Written by Debbie Sloan
Edited by Mandi Pitt-Reed
We have been enjoying endless summer here in the Memphis area. Today, however, the tide has turned with the wind gently blowing and temperatures in the mid-50s. When I walked outside this morning, I came across an enormous maple leaf. It isn’t one from our trees, so it likely traveled quite the distance to arrive at my back door. When I reached down to pick it up, I was immediately reminded of a day years ago in early autumn when I arrived at my parents’ house to find Papa Tom hitting the limbs of the two large pin oak trees with a long leather belt. He was really going at it and the few remaining leaves complied by drifting slowly to the ground. On closer inspection of the situation, I saw Mom with rake in hand, impatient as always to be done with yard work, standing idly by stabbing at the few leaves that had escaped capture the day before.
Papa Tom wasn’t a blood relative, but that didn’t matter because I thought just as much of him as I did blood grandparents. He was an older gentleman who lived next door to us with his daughter Lois, her husband, Grover, and son Glenn. Papa Tom was tall and strong and had a gentle demeanor befitting of his professional career at the local funeral home. I never once saw him in any mood other than pleasant with a side of cheery. He was a real ladies’ man and the town’s ladies reciprocated by continually bringing him casseroles, cookies, pies, and cakes. How he avoided being snagged by one them for marriage is and always will remain a mystery. He was also very much a family man who never forgot to bring me a silver dollar on my birthdays. He was a universal pleaser. He would do almost anything to help a neighbor, as was evident by his belt swinging. If there was one thing Mom hated more than strawberries, it was leaves.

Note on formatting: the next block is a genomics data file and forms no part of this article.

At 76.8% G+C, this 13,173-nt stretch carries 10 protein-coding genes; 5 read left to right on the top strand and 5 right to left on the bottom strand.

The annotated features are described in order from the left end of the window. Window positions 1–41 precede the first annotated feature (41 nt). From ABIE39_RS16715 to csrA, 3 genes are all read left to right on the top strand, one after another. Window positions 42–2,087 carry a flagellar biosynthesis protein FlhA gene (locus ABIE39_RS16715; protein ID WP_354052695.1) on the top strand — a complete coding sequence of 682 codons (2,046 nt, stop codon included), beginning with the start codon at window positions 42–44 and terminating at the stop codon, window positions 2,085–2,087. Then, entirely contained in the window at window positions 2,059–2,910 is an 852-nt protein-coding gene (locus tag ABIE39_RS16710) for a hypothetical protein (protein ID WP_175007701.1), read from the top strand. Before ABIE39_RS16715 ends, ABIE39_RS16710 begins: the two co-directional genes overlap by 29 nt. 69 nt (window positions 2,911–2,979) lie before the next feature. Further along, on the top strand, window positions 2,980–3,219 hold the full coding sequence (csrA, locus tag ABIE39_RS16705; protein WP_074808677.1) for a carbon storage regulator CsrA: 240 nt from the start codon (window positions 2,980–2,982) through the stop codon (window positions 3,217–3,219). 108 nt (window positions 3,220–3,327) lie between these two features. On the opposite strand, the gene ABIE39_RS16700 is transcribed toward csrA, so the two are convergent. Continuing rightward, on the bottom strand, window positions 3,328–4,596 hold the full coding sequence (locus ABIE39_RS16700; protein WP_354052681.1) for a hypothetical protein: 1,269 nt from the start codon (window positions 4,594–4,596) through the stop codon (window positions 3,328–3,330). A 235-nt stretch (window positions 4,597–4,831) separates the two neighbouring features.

Papa Tom loved dogwood trees and, years earlier, had gone to the woods and dug up two saplings to plant in our front yard. I remember Mom hoping the little sprigs wouldn’t make it, but they did. They grew into beautiful beacons of spring by displaying white blooms on one and pink on the other. Soon after Papa Tom passed away, she had all four trees cut down and even convinced Lois to cut down the trees in her yard too. It was odd that all the trees were gone from both lawns. I am sure Mom thought that removing the trees would end her leaf removal misery. However, Mom was not done with leaf removal. Like the leaf I found outside our door today, leaves still blew into the carport from the woods across the way and piled up next to the back door. She didn’t have to rake them, but she complained daily about having to sweep them away to keep them from being tracked inside the house. I too went out this morning to survey the leaves on the patio because our son Jordan, his lovely wife Mandi, and their dog Fred are visiting this weekend. Leaf removal is paramount to a tidy and inviting patio, which is especially important when the family is home.
When my children are home, I always like to have treats around that we always had on hand while they were growing up. One of those snacks is a universal pleaser known as Peanut Butter Crisped Rice Treats. There is certainly nothing wrong with the crisped rice marshmallow treats but, if you try these, I think you will be pleasantly surprised at how tasty they are! Here is the recipe:
Peanut Butter Crisped Rice Treats
1 cup of light corn syrup
2/3 cup brown sugar
1 cup of peanut butter (I used creamy)
1 cup of roasted nuts (I used cashews here but, I usually use peanuts.)
6 cups crisped rice cereal
Peanut Butter Crisped Rice Treats are not only addictive~they are universal pleasers!
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